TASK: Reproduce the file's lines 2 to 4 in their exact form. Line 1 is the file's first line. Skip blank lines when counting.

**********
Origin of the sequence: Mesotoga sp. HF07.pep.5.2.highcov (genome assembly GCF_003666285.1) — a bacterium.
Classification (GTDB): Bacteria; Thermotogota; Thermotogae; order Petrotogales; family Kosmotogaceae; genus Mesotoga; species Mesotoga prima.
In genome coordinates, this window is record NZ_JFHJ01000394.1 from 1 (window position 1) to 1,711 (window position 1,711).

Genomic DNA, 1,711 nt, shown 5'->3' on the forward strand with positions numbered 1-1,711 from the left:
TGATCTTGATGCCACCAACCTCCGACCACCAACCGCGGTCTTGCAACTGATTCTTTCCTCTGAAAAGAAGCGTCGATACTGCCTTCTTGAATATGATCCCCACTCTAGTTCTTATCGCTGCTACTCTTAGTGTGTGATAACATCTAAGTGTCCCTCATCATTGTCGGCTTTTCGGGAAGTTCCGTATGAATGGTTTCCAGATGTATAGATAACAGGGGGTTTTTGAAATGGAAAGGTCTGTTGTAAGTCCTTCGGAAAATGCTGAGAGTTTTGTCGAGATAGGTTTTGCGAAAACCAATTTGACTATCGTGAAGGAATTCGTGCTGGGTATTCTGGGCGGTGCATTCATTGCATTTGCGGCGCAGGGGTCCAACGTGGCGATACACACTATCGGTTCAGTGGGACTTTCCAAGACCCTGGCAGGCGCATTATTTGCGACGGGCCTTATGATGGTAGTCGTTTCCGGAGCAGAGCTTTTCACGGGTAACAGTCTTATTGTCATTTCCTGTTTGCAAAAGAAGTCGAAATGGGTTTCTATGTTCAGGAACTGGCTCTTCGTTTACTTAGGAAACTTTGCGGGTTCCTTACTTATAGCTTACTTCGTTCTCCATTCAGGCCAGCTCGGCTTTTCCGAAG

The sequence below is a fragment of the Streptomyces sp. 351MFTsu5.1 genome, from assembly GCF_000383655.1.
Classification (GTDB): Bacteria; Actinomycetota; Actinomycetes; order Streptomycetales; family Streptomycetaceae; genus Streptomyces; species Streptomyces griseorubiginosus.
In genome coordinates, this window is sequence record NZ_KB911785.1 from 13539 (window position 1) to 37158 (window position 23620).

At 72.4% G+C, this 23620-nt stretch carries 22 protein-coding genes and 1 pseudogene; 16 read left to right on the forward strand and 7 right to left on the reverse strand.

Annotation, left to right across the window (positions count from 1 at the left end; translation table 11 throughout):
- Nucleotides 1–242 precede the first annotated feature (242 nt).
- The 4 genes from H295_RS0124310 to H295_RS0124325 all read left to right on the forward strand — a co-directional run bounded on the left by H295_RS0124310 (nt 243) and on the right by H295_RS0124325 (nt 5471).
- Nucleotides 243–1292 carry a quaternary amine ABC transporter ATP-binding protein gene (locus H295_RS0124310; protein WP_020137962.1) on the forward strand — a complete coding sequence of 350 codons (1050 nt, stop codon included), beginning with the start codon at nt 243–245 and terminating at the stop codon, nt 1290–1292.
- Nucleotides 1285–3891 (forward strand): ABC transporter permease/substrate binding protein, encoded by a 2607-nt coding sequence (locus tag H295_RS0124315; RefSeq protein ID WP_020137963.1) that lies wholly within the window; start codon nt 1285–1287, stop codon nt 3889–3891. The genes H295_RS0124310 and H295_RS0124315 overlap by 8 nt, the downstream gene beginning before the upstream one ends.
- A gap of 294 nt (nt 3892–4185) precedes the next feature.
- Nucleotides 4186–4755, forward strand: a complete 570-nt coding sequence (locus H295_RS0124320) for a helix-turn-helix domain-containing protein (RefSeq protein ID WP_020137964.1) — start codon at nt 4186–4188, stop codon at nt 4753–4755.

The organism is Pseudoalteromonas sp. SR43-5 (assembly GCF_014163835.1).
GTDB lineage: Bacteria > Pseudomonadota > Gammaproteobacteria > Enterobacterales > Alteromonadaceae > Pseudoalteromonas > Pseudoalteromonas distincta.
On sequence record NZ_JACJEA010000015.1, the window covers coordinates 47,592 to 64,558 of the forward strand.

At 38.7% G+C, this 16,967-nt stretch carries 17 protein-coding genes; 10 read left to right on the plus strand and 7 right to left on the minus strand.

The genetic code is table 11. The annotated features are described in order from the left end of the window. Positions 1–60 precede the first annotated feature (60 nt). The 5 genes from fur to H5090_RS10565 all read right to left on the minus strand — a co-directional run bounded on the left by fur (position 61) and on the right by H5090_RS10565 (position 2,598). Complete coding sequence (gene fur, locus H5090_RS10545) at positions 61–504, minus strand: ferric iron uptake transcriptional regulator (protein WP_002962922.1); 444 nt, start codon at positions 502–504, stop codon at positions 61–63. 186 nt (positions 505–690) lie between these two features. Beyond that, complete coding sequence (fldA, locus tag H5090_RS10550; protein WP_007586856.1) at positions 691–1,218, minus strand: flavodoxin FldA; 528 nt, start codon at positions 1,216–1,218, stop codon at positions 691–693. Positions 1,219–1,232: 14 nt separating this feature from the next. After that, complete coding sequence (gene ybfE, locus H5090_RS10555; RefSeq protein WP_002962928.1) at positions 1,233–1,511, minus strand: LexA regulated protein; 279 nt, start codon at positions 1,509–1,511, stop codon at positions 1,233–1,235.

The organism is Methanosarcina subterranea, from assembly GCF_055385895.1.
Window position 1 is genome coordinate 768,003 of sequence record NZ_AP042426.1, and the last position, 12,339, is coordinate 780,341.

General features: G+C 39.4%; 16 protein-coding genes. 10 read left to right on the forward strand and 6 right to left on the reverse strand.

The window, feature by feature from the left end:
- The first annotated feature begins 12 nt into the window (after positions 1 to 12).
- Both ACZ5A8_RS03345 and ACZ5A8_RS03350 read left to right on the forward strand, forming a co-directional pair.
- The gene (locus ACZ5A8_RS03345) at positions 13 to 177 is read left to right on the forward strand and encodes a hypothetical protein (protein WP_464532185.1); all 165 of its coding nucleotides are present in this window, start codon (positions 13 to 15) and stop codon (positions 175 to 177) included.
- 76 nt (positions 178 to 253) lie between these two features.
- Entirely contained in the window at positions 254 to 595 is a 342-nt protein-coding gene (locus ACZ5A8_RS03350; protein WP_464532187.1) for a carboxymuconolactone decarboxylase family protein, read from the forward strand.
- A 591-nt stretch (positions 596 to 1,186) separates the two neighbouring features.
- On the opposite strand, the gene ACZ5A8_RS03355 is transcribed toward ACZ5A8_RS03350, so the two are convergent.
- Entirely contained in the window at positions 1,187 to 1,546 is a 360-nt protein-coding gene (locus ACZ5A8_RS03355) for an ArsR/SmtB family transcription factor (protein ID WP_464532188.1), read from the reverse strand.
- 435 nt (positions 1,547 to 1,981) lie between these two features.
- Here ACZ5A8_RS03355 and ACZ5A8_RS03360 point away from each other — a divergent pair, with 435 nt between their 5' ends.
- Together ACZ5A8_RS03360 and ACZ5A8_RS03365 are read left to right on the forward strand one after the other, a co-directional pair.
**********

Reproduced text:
Classification (GTDB): Bacteria; Thermotogota; Thermotogae; order Petrotogales; family Kosmotogaceae; genus Mesotoga; species Mesotoga prima.
In genome coordinates, this window is record NZ_JFHJ01000394.1 from 1 (window position 1) to 1,711 (window position 1,711).

Genomic DNA, 1,711 nt, shown 5'->3' on the forward strand with positions numbered 1-1,711 from the left: